So, it looks like we now have another actor getting involved in Syria by putting boots on the ground. On March 29, French President Emmanuel Macron vowed to send troops to Manbij in support of the US-led Syrian Democratic Forces (SDF). The goal is to block Turkish advances into the region, and this move will be coordinated with the US military. According to the president, the troops will be sent "very quickly."
This announcement was made during a time of Turkish threats to drive the Kurds out of Syria's northern regions. On March 29, President Macron conducted talks with a delegation consisting of Kurdish, Arab, and Christian representatives of Syria's Kurdish territories. It was the first time Rojava officials had met with the French leader. According to him, between the warring parties. This offer to mediate has already been rejected by Turkey, which sees the SDF as a security threat.
France has always supported the US-led coalition. Officially the announced deployment to Manbij will be pursuing the goal of doing away with the Islamic State (IS), not deterring Turkey. But since the jihadists are no longer a factor with any influence in Syria, Macron's words sound like a flimsy pretext. However, sending French troops to Manbij would reinforce the American forces there and block any potential Turkish offensive. Or is France about to take over for the US in Syria, since President Trump has stated that American forces will be leaving Syria "very soon"? "Let the other people take care of it now," he added.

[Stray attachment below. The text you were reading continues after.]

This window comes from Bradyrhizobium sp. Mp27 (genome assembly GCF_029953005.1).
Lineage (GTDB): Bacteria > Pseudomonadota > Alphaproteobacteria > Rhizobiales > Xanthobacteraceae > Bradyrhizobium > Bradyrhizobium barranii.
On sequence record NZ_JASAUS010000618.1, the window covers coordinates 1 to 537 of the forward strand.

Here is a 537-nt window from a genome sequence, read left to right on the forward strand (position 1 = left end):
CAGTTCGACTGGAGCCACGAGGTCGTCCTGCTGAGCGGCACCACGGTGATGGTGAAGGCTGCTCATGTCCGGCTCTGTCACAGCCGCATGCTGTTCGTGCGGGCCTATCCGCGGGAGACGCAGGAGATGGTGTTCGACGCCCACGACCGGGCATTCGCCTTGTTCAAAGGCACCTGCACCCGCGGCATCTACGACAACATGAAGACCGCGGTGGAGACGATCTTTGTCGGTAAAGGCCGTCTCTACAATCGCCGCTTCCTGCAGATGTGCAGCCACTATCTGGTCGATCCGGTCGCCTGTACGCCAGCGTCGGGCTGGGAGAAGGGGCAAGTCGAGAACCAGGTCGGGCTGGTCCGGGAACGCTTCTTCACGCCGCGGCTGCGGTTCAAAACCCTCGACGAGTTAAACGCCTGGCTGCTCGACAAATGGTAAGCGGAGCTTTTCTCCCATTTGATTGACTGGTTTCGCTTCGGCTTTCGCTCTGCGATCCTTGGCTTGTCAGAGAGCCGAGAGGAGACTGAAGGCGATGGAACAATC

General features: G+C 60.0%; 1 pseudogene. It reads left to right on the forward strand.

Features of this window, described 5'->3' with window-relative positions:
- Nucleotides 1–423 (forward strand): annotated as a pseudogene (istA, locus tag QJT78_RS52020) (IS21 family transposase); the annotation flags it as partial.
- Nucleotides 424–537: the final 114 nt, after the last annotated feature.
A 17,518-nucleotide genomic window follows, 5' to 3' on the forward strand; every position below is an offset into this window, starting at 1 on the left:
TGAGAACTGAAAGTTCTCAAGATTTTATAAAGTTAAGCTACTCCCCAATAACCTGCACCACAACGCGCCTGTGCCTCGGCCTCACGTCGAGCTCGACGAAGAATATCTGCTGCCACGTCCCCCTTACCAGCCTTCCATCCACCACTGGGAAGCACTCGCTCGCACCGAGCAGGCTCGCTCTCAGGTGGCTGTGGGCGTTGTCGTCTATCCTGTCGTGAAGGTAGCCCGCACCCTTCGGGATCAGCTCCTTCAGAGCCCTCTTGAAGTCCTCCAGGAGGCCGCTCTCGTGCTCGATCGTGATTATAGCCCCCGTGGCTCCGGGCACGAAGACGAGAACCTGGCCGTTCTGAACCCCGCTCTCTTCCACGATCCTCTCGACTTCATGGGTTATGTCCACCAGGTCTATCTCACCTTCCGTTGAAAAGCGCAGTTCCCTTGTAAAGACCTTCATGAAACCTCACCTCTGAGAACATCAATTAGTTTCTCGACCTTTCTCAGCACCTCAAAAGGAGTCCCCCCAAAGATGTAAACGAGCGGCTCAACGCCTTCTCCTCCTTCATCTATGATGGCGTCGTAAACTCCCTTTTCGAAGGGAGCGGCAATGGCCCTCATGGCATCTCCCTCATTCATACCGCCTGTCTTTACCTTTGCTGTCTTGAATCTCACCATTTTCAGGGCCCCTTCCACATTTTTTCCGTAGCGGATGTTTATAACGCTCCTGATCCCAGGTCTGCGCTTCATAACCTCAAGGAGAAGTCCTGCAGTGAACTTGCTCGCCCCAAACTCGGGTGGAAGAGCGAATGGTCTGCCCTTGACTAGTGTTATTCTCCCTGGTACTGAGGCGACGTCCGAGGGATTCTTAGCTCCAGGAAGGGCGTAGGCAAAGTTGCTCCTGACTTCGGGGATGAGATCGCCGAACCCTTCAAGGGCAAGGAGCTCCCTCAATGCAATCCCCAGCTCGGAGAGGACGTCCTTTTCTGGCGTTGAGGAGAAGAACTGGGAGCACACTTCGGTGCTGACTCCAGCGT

His statement contradicts the public position taken by other American top officials, but that's what the commander-in-chief said. And what "other people" was he talking about? Did the president mean NATO allies, such as France? Or maybe Persian Gulf states? Or both? Does this mean that new actors will appear on the landscape to further complicate things? Could be. As State Department Spokesperson Heather Nauert explained, "As a general matter, this administration looks to other countries to help out."
Earlier this month, Marines came in to reinforce the contingent of 1,000 troops stationed at the US-controlled base in Al-Tanf, which controls the intersection of the Syrian-Iraqi-Jordanian borders. How does this jibe with the plans to pull out? You never know with America's flip-flop foreign policy.
Does this mean we have a new actor in Syria? President Macron actually backed the idea of a military intervention there, under the auspices of the UN, after the Khan Sheikhoun chemical attack. It would be helpful to remember his statement that France would attack Syria if chemical weapons were used. Paris expressed its willingness to do the same thing the US has said it would do. France was the only European NATO member that threatened a strike. Paris has been highly critical of Ankara's policy in Syria. It views Operation Olive Branch as an invasion that is intended to cause problems.